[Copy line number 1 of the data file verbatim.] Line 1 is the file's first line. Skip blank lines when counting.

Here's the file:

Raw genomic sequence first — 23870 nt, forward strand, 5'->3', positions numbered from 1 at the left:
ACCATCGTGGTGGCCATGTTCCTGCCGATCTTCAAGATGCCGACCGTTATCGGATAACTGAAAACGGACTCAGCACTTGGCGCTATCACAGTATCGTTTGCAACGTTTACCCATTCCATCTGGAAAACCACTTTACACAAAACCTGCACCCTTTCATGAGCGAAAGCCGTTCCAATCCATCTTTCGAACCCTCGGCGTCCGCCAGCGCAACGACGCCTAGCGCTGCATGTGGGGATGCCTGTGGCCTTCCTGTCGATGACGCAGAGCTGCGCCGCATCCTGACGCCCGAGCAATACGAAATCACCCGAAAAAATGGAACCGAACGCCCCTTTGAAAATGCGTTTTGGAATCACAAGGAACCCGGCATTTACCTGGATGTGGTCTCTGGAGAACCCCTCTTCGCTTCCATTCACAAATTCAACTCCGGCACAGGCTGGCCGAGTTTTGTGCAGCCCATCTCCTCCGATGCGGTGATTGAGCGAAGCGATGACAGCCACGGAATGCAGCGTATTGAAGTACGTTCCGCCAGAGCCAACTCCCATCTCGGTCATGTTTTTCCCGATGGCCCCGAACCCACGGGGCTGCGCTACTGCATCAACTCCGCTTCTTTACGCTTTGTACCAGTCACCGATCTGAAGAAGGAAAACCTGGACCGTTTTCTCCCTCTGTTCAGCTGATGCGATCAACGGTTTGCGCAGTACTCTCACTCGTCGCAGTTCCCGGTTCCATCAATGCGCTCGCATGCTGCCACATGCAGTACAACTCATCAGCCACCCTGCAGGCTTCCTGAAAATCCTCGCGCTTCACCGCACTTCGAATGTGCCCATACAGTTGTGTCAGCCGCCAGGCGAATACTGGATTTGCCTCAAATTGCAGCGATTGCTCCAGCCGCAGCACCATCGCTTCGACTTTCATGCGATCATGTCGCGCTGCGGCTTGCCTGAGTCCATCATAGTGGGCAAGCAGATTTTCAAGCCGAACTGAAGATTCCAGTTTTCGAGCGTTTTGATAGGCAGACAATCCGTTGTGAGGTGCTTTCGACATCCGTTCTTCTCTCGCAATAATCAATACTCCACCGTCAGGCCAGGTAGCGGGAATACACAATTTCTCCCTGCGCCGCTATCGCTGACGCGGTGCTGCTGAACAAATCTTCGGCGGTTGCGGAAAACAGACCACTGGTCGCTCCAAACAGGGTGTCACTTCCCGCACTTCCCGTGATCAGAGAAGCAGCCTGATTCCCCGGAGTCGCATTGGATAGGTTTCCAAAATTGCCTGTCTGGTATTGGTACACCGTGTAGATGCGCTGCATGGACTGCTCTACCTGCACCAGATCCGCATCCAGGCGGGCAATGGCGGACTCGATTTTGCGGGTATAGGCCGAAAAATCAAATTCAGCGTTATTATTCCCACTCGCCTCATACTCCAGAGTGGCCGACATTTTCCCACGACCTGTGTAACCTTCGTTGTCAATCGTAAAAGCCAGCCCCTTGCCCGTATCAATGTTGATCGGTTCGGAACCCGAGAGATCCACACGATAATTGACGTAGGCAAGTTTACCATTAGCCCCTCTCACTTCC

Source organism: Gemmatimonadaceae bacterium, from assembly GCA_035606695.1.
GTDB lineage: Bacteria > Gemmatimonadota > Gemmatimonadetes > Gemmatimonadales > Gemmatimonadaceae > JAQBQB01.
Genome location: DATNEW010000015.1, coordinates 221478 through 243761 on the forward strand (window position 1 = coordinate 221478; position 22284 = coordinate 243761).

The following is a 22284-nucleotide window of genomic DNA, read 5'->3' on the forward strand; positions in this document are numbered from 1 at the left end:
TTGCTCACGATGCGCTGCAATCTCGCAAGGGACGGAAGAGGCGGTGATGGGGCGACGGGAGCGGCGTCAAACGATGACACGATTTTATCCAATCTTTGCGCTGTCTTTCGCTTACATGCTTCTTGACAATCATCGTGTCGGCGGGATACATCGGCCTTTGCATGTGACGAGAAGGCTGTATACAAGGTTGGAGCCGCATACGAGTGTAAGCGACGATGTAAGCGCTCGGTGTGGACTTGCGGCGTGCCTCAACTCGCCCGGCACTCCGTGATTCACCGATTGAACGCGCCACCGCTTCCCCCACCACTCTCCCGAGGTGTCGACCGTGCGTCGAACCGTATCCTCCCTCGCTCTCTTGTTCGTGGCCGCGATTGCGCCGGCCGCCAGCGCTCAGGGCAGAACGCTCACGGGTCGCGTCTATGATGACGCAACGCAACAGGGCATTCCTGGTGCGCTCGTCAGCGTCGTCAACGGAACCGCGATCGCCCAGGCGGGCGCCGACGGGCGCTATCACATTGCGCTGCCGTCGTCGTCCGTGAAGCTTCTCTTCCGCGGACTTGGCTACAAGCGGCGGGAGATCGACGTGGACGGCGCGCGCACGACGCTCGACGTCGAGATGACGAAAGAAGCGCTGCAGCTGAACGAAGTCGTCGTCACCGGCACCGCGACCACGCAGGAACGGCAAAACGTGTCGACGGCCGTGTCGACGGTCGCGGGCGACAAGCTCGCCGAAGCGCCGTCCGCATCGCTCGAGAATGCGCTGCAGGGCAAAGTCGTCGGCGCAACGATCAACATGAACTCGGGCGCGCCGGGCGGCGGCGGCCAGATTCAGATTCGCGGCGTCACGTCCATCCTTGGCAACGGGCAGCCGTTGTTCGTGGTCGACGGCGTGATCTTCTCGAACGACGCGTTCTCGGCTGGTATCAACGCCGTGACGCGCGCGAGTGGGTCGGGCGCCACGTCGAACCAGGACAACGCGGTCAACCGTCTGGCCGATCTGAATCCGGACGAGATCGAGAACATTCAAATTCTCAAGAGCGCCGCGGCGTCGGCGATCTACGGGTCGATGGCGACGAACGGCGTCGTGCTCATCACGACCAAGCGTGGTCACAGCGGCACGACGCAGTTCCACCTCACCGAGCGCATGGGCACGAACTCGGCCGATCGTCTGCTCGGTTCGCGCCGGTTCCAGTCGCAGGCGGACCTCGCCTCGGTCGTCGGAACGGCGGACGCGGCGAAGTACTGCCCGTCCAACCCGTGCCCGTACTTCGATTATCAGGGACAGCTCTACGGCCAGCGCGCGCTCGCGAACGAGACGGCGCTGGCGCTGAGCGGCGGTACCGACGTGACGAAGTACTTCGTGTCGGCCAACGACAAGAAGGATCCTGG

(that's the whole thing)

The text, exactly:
Raw genomic sequence first — 23870 nt, forward strand, 5'->3', positions numbered from 1 at the left: